Kaohsiung Mayor Han Kuo-yu (韓國瑜) on Wednesday urged the administration of President Tsai Ing-wen (蔡英文) to order the intelligence agencies to immediately stop all surveillance efforts that could give her an unfair advantage in the presidential election campaign, doubling down on his claim that the government has been spying on him.
Tsai should act according to her conscience and ask herself whether she spied on him, instead of forcing him to press charges, which would be pointless against the “state apparatus,” Han said the day after the Presidential Office urged him to “immediately press charges” if he believed he was being monitored.
This unfounded accusation led Kaohsiung Information Bureau Director-General Anne Wang (王淺秋) to play damage control later that day, telling a news conference that Han “suspects” that the government had installed a tracking device on his car, but would not press charges.
Han might have enjoyed his time in the limelight when quibbling with Premier Su Tseng-chang (蘇貞昌) about who can sign more paperwork in a day or over his claim that the government had sent people to photograph him playing mahjong in Indonesia over the Lunar New Year holiday, but his accusation that the government is spying on a public official — which would be a felony — is not only serious, but would unravel Tsai’s re-election campaign if proven true.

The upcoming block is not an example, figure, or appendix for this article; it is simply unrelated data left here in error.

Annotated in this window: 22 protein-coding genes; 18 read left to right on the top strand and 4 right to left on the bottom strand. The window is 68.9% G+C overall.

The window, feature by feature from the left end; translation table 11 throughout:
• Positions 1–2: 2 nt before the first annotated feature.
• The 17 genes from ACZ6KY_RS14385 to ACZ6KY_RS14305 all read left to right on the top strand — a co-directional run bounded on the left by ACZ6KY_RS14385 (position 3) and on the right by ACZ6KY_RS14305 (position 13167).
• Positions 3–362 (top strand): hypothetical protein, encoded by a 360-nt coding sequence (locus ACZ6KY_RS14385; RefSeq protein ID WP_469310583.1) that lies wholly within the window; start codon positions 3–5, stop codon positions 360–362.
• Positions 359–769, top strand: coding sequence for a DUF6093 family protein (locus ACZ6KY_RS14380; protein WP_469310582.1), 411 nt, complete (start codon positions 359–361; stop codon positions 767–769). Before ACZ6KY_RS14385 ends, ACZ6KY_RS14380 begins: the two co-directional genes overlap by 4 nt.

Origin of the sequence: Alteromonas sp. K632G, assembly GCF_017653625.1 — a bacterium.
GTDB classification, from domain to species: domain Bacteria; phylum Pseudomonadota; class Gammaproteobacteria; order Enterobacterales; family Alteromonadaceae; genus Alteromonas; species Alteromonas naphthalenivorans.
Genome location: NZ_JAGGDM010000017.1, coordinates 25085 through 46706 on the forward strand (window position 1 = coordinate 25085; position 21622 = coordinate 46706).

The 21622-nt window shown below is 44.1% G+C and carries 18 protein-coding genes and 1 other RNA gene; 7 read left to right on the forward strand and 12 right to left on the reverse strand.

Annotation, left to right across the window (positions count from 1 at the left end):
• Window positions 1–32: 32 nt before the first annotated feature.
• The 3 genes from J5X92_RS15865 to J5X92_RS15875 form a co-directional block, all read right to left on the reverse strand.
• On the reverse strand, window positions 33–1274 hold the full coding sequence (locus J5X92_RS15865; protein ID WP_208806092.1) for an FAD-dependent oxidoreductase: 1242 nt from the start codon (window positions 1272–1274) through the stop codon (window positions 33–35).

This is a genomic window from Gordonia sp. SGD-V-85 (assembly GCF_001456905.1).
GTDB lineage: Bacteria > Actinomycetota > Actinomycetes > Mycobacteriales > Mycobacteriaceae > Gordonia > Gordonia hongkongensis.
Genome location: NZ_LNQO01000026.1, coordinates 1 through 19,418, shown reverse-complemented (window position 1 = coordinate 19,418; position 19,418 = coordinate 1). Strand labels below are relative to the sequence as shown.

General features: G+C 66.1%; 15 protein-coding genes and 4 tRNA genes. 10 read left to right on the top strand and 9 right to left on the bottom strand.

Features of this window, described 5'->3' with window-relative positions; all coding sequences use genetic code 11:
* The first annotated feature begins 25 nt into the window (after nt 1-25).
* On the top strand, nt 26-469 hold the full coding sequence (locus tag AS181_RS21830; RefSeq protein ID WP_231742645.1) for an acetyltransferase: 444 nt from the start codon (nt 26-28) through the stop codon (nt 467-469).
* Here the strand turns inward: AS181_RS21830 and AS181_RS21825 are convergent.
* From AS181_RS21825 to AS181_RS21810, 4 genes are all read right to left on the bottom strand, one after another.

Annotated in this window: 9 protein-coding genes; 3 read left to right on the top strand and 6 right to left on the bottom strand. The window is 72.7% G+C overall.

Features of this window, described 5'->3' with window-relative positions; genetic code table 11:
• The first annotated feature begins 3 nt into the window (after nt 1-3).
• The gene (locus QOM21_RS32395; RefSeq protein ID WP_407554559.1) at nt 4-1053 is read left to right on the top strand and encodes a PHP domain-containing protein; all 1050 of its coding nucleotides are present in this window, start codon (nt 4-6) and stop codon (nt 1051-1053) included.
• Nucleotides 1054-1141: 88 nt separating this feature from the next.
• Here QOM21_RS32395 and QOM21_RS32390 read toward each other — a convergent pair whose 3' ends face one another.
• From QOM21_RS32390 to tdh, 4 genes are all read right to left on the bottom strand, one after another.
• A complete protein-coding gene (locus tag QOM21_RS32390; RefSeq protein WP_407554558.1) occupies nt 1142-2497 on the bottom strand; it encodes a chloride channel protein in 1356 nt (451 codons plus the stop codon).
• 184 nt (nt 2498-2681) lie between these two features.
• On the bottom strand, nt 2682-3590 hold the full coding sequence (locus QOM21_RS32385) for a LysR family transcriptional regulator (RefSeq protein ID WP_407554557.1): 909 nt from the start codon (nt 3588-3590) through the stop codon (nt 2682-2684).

However, after drawing national attention and sparking an online campaign to search for the supposed tracking device, Han has been unable to provide any evidence to support his allegation.
Given that Han has been plagued by allegations of extramarital affairs, political pundits and netizens have suggested that perhaps it was not the government that installed the alleged tracking device.
Han clearly wanted to knock his opponents down a few notches, but his inability to back up his claims while making repeated contradictions has made himself into a joke.
It is not the first time that the Han camp has tried to gain an advantage over opponents with unfounded claims.
In November last year, several people began spreading a false claim online that Han’s Democratic Progressive Party (DPP) mayoral rival, Chen Chi-mai (陳其邁), had worn a earpiece during a televised debate with Han.
The claim was later proven to be false, but is widely believed to have had a negative effect on Chen’s campaign.
Earlier this year, the pro-China CtiTV falsely reported that Representative to Singapore Francis Liang (梁國新) had been told by the DPP to shadow Han during his visit to the city-state in February, for which the station was fined NT$600,000.
The electorate should know better than to be fooled again by such cheap mudslinging.
If the tracking allegation had developed differently, the Presidential Office would probably have had to file a defamation lawsuit against Han to maintain its reputation, but considering the current situation, the office is not likely to take Han seriously.
However, the incident is of grave concern to the Chinese Nationalist Party (KMT), as it does not seem that any sane person — let alone one who is its presidential candidate — would make such an accusation just to embarrass himself.
The incident could force the KMT to decide whether it is going to remain a sitting duck or if it is going to replace Han with a candidate who its supporters could take seriously.
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